In a poll of 527 headteachers from England, Wales and Northern Ireland, headteachers reported that exam anxiety was causing high rates of pupil absence, with eight in 10 headteachers saying their pupils are more stressed and anxious about exams this year.
It comes after Prince Charles delivered the Queen’s speech in the House of Lords on Tuesday, outlining what the government expects to achieve over the next 12 months.
Some heads said there had been a rise in self-harm incidents, with several reporting that A-level pupils, who will have never taken a full suite of public exams before, experiencing the worst anxiety.
Schools and colleges have put in extra support such as more counselling and revision technique tips but are struggling to cope because of the pressure on available space and the number of invigilators, the survey found.
Labour MP for Portsmouth South, Stephen Morgan, said: ‘After two years of unprecedented chaos and disruption to children’s education, we saw nothing to support children’s catch-up learning in the classroom, and nothing to tackle the day-to-day challenges pupils and teachers are facing.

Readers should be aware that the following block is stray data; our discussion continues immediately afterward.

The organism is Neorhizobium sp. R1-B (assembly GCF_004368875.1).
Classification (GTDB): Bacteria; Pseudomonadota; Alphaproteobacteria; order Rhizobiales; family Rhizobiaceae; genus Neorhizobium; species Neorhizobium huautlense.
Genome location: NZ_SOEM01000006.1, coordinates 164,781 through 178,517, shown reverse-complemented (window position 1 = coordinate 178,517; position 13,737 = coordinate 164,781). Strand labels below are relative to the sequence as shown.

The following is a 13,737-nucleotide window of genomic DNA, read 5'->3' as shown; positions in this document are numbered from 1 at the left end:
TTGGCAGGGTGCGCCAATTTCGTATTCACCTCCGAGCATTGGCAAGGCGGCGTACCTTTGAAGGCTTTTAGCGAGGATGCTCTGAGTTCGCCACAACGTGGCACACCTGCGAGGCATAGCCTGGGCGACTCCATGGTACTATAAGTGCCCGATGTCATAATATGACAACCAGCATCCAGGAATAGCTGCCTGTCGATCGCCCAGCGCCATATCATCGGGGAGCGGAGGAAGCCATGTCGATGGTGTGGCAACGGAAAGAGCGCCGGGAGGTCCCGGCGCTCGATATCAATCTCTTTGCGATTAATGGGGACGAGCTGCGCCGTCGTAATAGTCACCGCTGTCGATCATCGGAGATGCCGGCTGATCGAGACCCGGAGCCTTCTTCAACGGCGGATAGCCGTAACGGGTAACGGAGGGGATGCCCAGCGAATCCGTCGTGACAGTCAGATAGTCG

‘This government is failing our next generation.
‘Labour in government would recruit 6,500 new teachers, back them with improved professional development and ensure every young person leaves education ready for work and ready for life.’
A spokesperson for the Department for Education said: ‘It’s normal for exams to feel stressful for some young people and we recognise that may particularly be the case this year.
‘Teachers know their pupils best and are well placed to work with them.’